Artist Alejandro Diaz lives in New York City, but his influence can be felt all over his native San Antonio. It seems about every third house I go into here in SA has one of his hilarious neon pieces ("Make Tacos, Not War"), and his former Southtown house, now known as Sala Diaz, is one of the premier cutting-edge alternative spaces in Texas. Diaz created the space because he wanted to create "a living, breathing sculpture, a high-low mix of art and craft. My first show in 1995 was a color field painter who hadn't painted in 25 years," Diaz said in a phone interview last week. "Then I had a neighborhood woman who made giant sunglasses out of paper towel tubes. I wanted to create a space with a universal social and cultural mix." Diaz comes back to San Antonio to install "It Takes A Village," a much-anticipated show opening at the Linda Pace Foundation's SPACE gallery on April 17.
How did you become an artist?
When I was growing up on the West Side, we lived across the street from a bar, and I remember — I was about seven years old — I would draw guys fighting outside the bar. Later, when I was a teenager, my mother's boyfriend was an abstract expressionist painter from Egypt, and he brought me some paints and canvases, and taught me how to paint. He even took some of my paintings and put them in an exhibit in Cairo.
What was your childhood like?
I lucked out, in that I was raised by my mother, who, along with her sisters, was a very progressive, powerful woman. She was a civil rights activist, a feminist, and she and her sisters fought for their rights throughout their lives. And she taught me to do the same.
Did you have a mentor?
Yes. It was the artist Michael Tracy, and when I first went to his home in San Ignacio, Texas (population 522), I thought I'd landed on another planet. His entire life was an artwork. I owe him a lot, even though being with him might have also held me back.
How is that?
I might have been too impressionable at that young age. I spent 10 years making Michael Tracy art. I think that's a necessary part of being a young artist. I really think you need to copy others' art, and, unless you're Frank Stella, it takes years before you find your own voice. I still make bad John Baldessari imitations.
So then you moved to New York City to get a master's of curatorial studies at Bard.
Yes. I was going to stay for two years. That was 14 years ago.
Was it love at first sight with
No, I didn't like New York. The art world there is complex: There's not one art community, there are many art communities, and they're dictated by such things as age, class, the schools you went to, the part of the country you were from, even your art discipline. After I graduated, I got a job with a nonprofit, and an apartment in the city. The job paid $700 a month, and my rent was $725 a month! This was a breakout moment for me, because it forced me to go out and make artwork.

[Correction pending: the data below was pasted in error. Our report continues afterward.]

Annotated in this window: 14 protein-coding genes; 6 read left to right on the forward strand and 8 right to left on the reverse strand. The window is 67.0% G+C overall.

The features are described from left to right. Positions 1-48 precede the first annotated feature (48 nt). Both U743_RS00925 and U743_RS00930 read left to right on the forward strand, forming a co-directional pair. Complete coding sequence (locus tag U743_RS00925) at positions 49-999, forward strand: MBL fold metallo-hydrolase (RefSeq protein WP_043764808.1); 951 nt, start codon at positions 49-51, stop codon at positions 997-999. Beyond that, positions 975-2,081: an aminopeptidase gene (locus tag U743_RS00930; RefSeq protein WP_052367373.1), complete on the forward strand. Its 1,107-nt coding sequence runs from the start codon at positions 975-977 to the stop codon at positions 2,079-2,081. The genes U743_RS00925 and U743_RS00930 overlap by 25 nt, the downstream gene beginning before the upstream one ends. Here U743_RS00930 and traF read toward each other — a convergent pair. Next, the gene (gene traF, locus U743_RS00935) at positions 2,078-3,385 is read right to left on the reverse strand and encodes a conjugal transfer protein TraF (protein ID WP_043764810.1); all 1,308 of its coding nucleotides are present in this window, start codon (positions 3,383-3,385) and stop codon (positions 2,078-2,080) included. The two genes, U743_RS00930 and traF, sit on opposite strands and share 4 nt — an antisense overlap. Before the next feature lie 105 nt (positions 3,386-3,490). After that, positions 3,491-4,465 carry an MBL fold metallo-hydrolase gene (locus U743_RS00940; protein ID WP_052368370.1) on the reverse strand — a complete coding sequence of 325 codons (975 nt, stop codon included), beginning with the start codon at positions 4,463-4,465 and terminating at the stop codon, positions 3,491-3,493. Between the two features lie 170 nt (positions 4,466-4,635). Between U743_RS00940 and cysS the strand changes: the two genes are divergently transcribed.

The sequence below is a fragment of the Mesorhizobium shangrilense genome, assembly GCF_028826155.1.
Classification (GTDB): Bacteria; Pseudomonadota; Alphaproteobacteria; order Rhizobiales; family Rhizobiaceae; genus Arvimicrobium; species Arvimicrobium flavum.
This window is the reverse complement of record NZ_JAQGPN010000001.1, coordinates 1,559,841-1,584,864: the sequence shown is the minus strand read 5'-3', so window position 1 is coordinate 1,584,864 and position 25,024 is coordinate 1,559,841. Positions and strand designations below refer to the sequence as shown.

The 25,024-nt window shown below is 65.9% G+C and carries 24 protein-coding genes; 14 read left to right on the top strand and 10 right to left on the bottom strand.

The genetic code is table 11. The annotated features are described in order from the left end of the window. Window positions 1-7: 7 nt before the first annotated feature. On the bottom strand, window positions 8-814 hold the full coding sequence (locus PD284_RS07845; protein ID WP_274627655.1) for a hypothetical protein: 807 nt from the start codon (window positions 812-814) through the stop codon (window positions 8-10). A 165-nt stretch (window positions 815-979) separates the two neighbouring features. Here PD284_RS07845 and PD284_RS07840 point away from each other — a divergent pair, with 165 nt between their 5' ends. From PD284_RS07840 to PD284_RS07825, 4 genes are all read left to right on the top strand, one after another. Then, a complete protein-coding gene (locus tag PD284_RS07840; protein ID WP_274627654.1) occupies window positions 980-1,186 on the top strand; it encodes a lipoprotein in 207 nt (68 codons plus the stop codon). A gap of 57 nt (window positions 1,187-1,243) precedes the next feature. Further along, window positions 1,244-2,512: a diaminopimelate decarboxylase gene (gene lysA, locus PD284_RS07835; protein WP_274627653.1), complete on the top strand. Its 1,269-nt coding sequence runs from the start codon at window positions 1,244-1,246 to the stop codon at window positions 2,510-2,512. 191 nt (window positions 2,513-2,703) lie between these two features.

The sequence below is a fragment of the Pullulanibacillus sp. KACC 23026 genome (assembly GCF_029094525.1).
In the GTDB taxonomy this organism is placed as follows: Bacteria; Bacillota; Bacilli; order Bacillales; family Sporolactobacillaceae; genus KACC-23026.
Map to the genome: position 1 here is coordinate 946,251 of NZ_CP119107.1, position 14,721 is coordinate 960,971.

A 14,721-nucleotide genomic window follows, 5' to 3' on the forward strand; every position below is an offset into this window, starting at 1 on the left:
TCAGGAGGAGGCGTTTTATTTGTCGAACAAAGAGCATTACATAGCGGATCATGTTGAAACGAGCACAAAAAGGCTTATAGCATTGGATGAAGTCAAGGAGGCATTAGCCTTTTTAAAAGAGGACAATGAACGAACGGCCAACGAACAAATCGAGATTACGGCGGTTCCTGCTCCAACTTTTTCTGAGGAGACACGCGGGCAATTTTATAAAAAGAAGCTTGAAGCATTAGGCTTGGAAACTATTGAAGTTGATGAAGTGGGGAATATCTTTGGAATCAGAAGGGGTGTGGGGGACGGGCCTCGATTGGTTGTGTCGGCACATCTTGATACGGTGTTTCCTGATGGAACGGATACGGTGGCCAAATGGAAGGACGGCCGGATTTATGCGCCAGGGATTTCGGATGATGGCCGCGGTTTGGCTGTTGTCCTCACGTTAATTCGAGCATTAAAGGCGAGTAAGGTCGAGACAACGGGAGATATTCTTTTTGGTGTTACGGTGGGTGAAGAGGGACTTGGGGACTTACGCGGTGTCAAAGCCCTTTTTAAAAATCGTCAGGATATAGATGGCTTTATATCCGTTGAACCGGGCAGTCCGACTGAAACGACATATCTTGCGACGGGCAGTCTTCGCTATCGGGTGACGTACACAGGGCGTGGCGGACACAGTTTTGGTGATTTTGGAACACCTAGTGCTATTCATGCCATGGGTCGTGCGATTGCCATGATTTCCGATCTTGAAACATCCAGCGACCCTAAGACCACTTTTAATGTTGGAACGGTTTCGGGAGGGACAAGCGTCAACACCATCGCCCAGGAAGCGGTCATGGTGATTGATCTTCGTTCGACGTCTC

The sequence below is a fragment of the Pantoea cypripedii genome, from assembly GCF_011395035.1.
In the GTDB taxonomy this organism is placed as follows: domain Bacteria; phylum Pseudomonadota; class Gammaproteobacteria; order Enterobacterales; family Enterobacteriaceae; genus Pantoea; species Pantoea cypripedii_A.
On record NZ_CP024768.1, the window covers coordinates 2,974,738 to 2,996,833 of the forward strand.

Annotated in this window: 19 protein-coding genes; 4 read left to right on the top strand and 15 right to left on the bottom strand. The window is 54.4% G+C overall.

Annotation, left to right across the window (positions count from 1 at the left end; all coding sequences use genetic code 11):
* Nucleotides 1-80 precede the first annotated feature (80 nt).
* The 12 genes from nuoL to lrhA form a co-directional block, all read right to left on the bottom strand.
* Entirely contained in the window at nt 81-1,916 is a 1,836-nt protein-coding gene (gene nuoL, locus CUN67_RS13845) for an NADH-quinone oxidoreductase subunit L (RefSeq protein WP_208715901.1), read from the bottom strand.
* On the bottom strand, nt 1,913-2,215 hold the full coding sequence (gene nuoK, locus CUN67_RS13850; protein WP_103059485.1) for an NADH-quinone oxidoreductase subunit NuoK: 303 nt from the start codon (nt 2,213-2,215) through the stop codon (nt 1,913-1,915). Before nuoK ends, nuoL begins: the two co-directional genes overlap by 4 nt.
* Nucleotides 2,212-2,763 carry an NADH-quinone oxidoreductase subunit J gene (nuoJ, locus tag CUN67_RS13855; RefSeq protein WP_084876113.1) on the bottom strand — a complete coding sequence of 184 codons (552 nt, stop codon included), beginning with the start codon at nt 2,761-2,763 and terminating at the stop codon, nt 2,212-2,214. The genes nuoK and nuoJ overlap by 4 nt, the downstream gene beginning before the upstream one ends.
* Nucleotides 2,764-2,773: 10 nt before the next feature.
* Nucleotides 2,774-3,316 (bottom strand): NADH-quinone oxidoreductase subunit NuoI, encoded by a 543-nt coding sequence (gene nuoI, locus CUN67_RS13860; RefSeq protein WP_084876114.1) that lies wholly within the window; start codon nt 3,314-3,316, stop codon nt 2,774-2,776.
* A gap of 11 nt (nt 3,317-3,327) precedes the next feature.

What did you make?
I started making populist art. I would make humorous signs and small artworks, and go out on the street and sell them to tourists for $2, $3 and $5. I saw them as humorous souvenirs for people to take back home.
What are some examples?
I made a cardboard sign that said, "Mexican Wallpaper." I would dress up as a mariachi with a sign that said, "Available for a speaking roll in a major motion picture." I stood in front of Tiffany's and sold signs that said, "Audrey Hepburn was here." I really enjoyed breaking down the hierarchy of art, and the quick interchange that came from selling directly to the public.
What percentage of your work is identity politics?
A very high percentage, but here's the catch: I want to disarm people with humor, because that makes it possible to engage in civil conversation. I also found that the more culturally specific my artwork is, the more universally people understand it. For example, people all over the world grow plants in tin cans, so they can easily relate to my can pieces.
If you could own one piece of art, what would it be?
I think it would be Jeff Koons' porcelain sculpture of Michael Jackson and Bubbles. I'm not crazy-wild about Jeff Koons, but I love that he used 17th-century craftsmanship to create a culturally loaded, highly decorative icon. It's hilarious — he used white porcelain to make Michael Jackson!
What's in store for us in your upcoming SA exhibit, "It Takes a Village?"
I'll be making some works of art in which I reinterpret iconic styles to address current issues of class and culture. I'll be using Allen Jones-type furniture made by local craftsman (and a relative by marriage) Carlos Cortes. I'll have a tapestry handmade in Guadalajara using the Gobelin style that was popular in France in the 1800s. It looks like something from Mexico in the 1970s. I'm using many different styles and craftspeople, because it really does take a village to get all of these ideas across.
Free, Opening reception: 6-8pm Fri, Apr 17, Artist talk: 2-3pm Sat, Apr 18, SPACE, 111 Camp St., (210) 227-8400, lindapacefoundation.org
Through September 12
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